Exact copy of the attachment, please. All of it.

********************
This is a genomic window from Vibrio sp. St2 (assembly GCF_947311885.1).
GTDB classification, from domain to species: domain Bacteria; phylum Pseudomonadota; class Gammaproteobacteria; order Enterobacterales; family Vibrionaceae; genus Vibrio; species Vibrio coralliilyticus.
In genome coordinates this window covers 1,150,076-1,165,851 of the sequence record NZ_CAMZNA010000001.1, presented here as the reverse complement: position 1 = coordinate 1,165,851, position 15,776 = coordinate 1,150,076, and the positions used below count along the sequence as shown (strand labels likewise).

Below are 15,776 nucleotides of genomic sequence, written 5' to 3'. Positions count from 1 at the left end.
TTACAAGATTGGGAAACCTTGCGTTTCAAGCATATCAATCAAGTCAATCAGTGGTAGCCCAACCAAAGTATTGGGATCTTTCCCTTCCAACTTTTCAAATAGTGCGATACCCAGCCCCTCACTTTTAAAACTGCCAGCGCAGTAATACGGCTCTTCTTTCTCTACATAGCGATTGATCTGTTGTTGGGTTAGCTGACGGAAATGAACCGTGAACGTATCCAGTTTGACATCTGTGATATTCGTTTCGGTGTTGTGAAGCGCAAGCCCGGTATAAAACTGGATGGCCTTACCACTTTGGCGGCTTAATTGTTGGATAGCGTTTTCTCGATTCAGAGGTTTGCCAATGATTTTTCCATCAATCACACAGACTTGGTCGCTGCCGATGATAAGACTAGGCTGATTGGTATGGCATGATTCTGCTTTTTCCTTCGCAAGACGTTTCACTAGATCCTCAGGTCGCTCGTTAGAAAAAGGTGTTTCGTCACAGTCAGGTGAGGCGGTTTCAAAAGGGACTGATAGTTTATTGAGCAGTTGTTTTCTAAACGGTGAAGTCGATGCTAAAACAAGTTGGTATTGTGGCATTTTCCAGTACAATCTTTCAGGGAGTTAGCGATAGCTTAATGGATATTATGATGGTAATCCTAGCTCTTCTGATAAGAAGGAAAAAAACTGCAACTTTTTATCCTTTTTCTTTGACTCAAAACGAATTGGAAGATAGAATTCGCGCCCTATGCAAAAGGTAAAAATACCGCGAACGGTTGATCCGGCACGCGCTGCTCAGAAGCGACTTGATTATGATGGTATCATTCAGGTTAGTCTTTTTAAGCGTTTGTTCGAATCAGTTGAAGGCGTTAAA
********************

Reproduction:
This is a genomic window from Vibrio sp. St2 (assembly GCF_947311885.1).
GTDB classification, from domain to species: domain Bacteria; phylum Pseudomonadota; class Gammaproteobacteria; order Enterobacterales; family Vibrionaceae; genus Vibrio; species Vibrio coralliilyticus.
In genome coordinates this window covers 1,150,076-1,165,851 of the sequence record NZ_CAMZNA010000001.1, presented here as the reverse complement: position 1 = coordinate 1,165,851, position 15,776 = coordinate 1,150,076, and the positions used below count along the sequence as shown (strand labels likewise).

Below are 15,776 nucleotides of genomic sequence, written 5' to 3'. Positions count from 1 at the left end.
TTACAAGATTGGGAAACCTTGCGTTTCAAGCATATCAATCAAGTCAATCAGTGGTAGCCCAACCAAAGTATTGGGATCTTTCCCTTCCAACTTTTCAAATAGTGCGATACCCAGCCCCTCACTTTTAAAACTGCCAGCGCAGTAATACGGCTCTTCTTTCTCTACATAGCGATTGATCTGTTGTTGGGTTAGCTGACGGAAATGAACCGTGAACGTATCCAGTTTGACATCTGTGATATTCGTTTCGGTGTTGTGAAGCGCAAGCCCGGTATAAAACTGGATGGCCTTACCACTTTGGCGGCTTAATTGTTGGATAGCGTTTTCTCGATTCAGAGGTTTGCCAATGATTTTTCCATCAATCACACAGACTTGGTCGCTGCCGATGATAAGACTAGGCTGATTGGTATGGCATGATTCTGCTTTTTCCTTCGCAAGACGTTTCACTAGATCCTCAGGTCGCTCGTTAGAAAAAGGTGTTTCGTCACAGTCAGGTGAGGCGGTTTCAAAAGGGACTGATAGTTTATTGAGCAGTTGTTTTCTAAACGGTGAAGTCGATGCTAAAACAAGTTGGTATTGTGGCATTTTCCAGTACAATCTTTCAGGGAGTTAGCGATAGCTTAATGGATATTATGATGGTAATCCTAGCTCTTCTGATAAGAAGGAAAAAAACTGCAACTTTTTATCCTTTTTCTTTGACTCAAAACGAATTGGAAGATAGAATTCGCGCCCTATGCAAAAGGTAAAAATACCGCGAACGGTTGATCCGGCACGCGCTGCTCAGAAGCGACTTGATTATGATGGTATCATTCAGGTTAGTCTTTTTAAGCGTTTGTTCGAATCAGTTGAAGGCGTTAAA